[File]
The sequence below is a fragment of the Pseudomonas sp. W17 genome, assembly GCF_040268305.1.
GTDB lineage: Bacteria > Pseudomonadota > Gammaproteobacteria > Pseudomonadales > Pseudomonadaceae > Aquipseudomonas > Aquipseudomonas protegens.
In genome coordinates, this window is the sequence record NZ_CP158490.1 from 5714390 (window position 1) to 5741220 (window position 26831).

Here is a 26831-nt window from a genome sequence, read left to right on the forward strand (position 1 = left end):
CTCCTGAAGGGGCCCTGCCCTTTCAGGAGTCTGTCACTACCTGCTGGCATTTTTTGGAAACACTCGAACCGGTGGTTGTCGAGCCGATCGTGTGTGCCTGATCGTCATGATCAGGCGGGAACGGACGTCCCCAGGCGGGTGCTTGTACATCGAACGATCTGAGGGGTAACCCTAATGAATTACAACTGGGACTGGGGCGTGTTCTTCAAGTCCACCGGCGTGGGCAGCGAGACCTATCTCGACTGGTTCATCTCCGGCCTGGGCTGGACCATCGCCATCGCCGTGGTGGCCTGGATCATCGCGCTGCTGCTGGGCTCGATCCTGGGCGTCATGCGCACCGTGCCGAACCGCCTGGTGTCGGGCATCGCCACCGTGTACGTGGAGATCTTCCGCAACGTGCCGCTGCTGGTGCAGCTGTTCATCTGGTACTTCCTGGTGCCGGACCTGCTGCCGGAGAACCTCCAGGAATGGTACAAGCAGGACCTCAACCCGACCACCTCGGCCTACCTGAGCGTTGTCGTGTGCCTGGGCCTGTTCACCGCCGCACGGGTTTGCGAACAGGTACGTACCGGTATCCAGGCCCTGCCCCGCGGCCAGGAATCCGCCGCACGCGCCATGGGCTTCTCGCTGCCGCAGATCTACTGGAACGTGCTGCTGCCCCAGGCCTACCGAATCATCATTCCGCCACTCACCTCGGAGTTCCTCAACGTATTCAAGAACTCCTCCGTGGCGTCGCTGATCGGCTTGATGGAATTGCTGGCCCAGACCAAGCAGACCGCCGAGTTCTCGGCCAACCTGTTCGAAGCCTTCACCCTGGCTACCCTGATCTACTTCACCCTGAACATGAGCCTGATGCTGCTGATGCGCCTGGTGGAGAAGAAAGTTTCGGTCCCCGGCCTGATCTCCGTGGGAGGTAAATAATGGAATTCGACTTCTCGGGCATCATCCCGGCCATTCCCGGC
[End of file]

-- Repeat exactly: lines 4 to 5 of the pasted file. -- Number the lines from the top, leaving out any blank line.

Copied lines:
Here is a 26831-nt window from a genome sequence, read left to right on the forward strand (position 1 = left end):
CTCCTGAAGGGGCCCTGCCCTTTCAGGAGTCTGTCACTACCTGCTGGCATTTTTTGGAAACACTCGAACCGGTGGTTGTCGAGCCGATCGTGTGTGCCTGATCGTCATGATCAGGCGGGAACGGACGTCCCCAGGCGGGTGCTTGTACATCGAACGATCTGAGGGGTAACCCTAATGAATTACAACTGGGACTGGGGCGTGTTCTTCAAGTCCACCGGCGTGGGCAGCGAGACCTATCTCGACTGGTTCATCTCCGGCCTGGGCTGGACCATCGCCATCGCCGTGGTGGCCTGGATCATCGCGCTGCTGCTGGGCTCGATCCTGGGCGTCATGCGCACCGTGCCGAACCGCCTGGTGTCGGGCATCGCCACCGTGTACGTGGAGATCTTCCGCAACGTGCCGCTGCTGGTGCAGCTGTTCATCTGGTACTTCCTGGTGCCGGACCTGCTGCCGGAGAACCTCCAGGAATGGTACAAGCAGGACCTCAACCCGACCACCTCGGCCTACCTGAGCGTTGTCGTGTGCCTGGGCCTGTTCACCGCCGCACGGGTTTGCGAACAGGTACGTACCGGTATCCAGGCCCTGCCCCGCGGCCAGGAATCCGCCGCACGCGCCATGGGCTTCTCGCTGCCGCAGATCTACTGGAACGTGCTGCTGCCCCAGGCCTACCGAATCATCATTCCGCCACTCACCTCGGAGTTCCTCAACGTATTCAAGAACTCCTCCGTGGCGTCGCTGATCGGCTTGATGGAATTGCTGGCCCAGACCAAGCAGACCGCCGAGTTCTCGGCCAACCTGTTCGAAGCCTTCACCCTGGCTACCCTGATCTACTTCACCCTGAACATGAGCCTGATGCTGCTGATGCGCCTGGTGGAGAAGAAAGTTTCGGTCCCCGGCCTGATCTCCGTGGGAGGTAAATAATGGAATTCGACTTCTCGGGCATCATCCCGGCCATTCCCGGC